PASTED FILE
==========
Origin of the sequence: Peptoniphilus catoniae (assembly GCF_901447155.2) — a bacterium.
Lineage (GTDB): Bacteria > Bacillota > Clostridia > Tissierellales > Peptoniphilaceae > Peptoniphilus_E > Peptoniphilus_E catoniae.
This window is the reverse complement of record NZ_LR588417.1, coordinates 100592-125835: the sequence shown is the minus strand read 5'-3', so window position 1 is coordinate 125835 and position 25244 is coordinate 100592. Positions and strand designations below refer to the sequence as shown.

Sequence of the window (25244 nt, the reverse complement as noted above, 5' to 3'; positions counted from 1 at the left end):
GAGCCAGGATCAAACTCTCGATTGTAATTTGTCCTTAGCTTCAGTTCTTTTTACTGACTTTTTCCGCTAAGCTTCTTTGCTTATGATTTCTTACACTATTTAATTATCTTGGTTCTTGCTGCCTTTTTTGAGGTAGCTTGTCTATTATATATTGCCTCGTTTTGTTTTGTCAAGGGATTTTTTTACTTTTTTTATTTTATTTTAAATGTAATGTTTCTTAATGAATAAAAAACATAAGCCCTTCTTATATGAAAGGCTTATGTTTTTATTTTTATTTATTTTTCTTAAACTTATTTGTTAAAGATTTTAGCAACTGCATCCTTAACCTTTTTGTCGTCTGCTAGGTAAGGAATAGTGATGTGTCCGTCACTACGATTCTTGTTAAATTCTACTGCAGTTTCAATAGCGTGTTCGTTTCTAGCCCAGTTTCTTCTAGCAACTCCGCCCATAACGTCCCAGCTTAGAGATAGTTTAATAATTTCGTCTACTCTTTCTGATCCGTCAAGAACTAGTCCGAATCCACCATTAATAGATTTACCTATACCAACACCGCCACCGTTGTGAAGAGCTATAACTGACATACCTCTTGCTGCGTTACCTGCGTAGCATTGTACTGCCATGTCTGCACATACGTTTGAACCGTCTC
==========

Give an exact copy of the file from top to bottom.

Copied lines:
Origin of the sequence: Peptoniphilus catoniae (assembly GCF_901447155.2) — a bacterium.
Lineage (GTDB): Bacteria > Bacillota > Clostridia > Tissierellales > Peptoniphilaceae > Peptoniphilus_E > Peptoniphilus_E catoniae.
This window is the reverse complement of record NZ_LR588417.1, coordinates 100592-125835: the sequence shown is the minus strand read 5'-3', so window position 1 is coordinate 125835 and position 25244 is coordinate 100592. Positions and strand designations below refer to the sequence as shown.

Sequence of the window (25244 nt, the reverse complement as noted above, 5' to 3'; positions counted from 1 at the left end):
GAGCCAGGATCAAACTCTCGATTGTAATTTGTCCTTAGCTTCAGTTCTTTTTACTGACTTTTTCCGCTAAGCTTCTTTGCTTATGATTTCTTACACTATTTAATTATCTTGGTTCTTGCTGCCTTTTTTGAGGTAGCTTGTCTATTATATATTGCCTCGTTTTGTTTTGTCAAGGGATTTTTTTACTTTTTTTATTTTATTTTAAATGTAATGTTTCTTAATGAATAAAAAACATAAGCCCTTCTTATATGAAAGGCTTATGTTTTTATTTTTATTTATTTTTCTTAAACTTATTTGTTAAAGATTTTAGCAACTGCATCCTTAACCTTTTTGTCGTCTGCTAGGTAAGGAATAGTGATGTGTCCGTCACTACGATTCTTGTTAAATTCTACTGCAGTTTCAATAGCGTGTTCGTTTCTAGCCCAGTTTCTTCTAGCAACTCCGCCCATAACGTCCCAGCTTAGAGATAGTTTAATAATTTCGTCTACTCTTTCTGATCCGTCAAGAACTAGTCCGAATCCACCATTAATAGATTTACCTATACCAACACCGCCACCGTTGTGAAGAGCTATAACTGACATACCTCTTGCTGCGTTACCTGCGTAGCATTGTACTGCCATGTCTGCACATACGTTTGAACCGTCTC